This Spring, Alexander McQueen’s life work will be in full bloom at the Metropolitan Museum, where the Costume Institute is celebrating the late designer’s career with a retrospective. It sounds beyond amazing. Called Alexander McQueen: Savage Beauty, the exhibition will be on view from May 4 through July 31, 2011 and will encompass all of his work, from his Central Saint Martins postgrad collection in 1992 to his final runway presentation this past February.
The exhibition begins two days after the Costume Institute Gala Benefit, and here are the deets we have on that: Honorary Chairs are François-Henri Pinault and Salma Hayek, and the Co-Chairs will be Colin Firth, Stella McCartney, and Anna Wintour. Expect lots of McQueen.
As for the exhibition–the Costume Institute is not just throwing a range of dresses onto mannequins and calling it a day. The thoughtful retrospective will feature around 100 examples of McQueen’s work from the Alexander McQueen Archive in London, the Givenchy Archive in Paris and private collections. According to the press release, they’re even categorizing the collection into four recurring themes and concepts:
-“The Savage Mind” will examine his subversion of traditional tailoring and dressmaking practices through displacement and deconstruction.
-“Romantic Gothic” will highlight McQueen’s narrative approach to fashion and illuminate his engagement with Romantic literary traditions such as death, decay, and darkness. It will also reveal the main characters of his collections, including femme fatales and anti-heroes such as pirates and highwaymen.
-“Romantic Nationalism” will look at McQueen’s fascination with the distant past.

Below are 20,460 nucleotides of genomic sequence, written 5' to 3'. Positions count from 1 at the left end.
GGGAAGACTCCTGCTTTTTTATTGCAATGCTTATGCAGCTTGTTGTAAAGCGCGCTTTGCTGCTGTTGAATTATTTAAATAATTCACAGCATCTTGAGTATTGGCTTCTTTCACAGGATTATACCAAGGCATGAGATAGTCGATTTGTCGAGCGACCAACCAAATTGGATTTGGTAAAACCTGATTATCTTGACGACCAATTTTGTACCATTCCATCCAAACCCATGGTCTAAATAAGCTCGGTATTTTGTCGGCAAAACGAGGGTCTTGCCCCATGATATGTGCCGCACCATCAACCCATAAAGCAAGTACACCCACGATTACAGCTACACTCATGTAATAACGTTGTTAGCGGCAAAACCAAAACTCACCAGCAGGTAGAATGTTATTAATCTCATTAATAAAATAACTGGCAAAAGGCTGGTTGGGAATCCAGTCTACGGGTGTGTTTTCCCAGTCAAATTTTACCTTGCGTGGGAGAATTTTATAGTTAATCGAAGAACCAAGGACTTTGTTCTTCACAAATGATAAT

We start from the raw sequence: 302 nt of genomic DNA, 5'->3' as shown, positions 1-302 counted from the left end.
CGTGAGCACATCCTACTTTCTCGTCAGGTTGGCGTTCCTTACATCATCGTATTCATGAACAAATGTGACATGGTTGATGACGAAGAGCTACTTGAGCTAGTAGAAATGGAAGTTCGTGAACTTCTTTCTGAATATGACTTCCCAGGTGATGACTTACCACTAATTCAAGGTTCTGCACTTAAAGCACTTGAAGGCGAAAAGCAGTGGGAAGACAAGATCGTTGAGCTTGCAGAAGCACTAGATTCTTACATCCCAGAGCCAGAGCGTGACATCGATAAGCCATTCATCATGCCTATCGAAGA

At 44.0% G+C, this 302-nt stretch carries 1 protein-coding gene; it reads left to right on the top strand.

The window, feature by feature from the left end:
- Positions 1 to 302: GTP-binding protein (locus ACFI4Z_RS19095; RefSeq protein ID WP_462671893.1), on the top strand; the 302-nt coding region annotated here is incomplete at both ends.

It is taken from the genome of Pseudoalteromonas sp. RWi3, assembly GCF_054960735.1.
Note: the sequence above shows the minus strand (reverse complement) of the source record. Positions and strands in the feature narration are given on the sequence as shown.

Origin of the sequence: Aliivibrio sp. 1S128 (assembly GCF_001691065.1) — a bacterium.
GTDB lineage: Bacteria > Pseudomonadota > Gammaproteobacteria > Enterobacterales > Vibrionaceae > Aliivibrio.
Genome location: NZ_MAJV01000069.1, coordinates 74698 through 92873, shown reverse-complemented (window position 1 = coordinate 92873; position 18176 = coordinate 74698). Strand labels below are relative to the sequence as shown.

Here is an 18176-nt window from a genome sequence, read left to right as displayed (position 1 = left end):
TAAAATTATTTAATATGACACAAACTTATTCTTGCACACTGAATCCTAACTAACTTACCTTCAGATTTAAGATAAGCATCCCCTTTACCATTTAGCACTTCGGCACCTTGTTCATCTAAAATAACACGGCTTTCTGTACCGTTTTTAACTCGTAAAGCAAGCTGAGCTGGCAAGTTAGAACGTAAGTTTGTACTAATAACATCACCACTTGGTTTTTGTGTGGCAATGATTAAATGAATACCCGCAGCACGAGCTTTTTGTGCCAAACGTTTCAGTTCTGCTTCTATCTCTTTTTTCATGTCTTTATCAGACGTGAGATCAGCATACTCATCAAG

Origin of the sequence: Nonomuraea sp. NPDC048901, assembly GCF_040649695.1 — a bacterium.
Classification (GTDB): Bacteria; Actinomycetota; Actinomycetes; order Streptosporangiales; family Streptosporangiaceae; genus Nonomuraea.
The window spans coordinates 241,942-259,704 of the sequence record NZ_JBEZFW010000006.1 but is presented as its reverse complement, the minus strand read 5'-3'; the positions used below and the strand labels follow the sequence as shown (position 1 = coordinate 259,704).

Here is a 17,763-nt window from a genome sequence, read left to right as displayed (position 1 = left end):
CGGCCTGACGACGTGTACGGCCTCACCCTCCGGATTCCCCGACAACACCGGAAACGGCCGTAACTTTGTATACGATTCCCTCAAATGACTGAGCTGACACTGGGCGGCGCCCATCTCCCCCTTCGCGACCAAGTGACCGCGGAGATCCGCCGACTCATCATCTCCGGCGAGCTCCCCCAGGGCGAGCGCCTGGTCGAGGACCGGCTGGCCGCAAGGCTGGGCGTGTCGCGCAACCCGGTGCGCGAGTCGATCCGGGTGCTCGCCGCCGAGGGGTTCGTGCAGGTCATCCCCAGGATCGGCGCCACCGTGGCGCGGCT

-“Romantic Exoticism” will examine his focus on distant places.
-“Romantic Primitivism” will explore McQueen’s engagement with the ideal of the “noble savage.”
There will also be an assortment of “atavistic and fetishized objects,” including collaborations with Philip Treacy and Shaun Leane on display in a “Cabinet of Curiosities.” Another room will show videos of McQueen’s runway presentations.
Costume Institute curators Andrew Bolton and Harold Koda are also putting together a book, Alexander McQueen: Savage Beauty, to accompany the exhibition. It will feature a thematic overview of McQueen’s career as well as an interview with McQueen’s creative director Sarah Burton. The book will be printed in a special edition with 250 illustrations and published by The Metropolitan Museum of Art.
Andrew Bolton offers his take on McQueen’s work: “Alexander McQueen was best known for his astonishing and extravagant runway presentations, which were given dramatic scenarios and narrative structures that suggested avant-garde installation and performance art. His fashions were an outlet for his emotions an expression of the deepest, often darkest, aspects of his imagination. He was a
true romantic in the Byronic sense of the word — he channeled the sublime.”
This is one Met exhibit worth waiting in line for.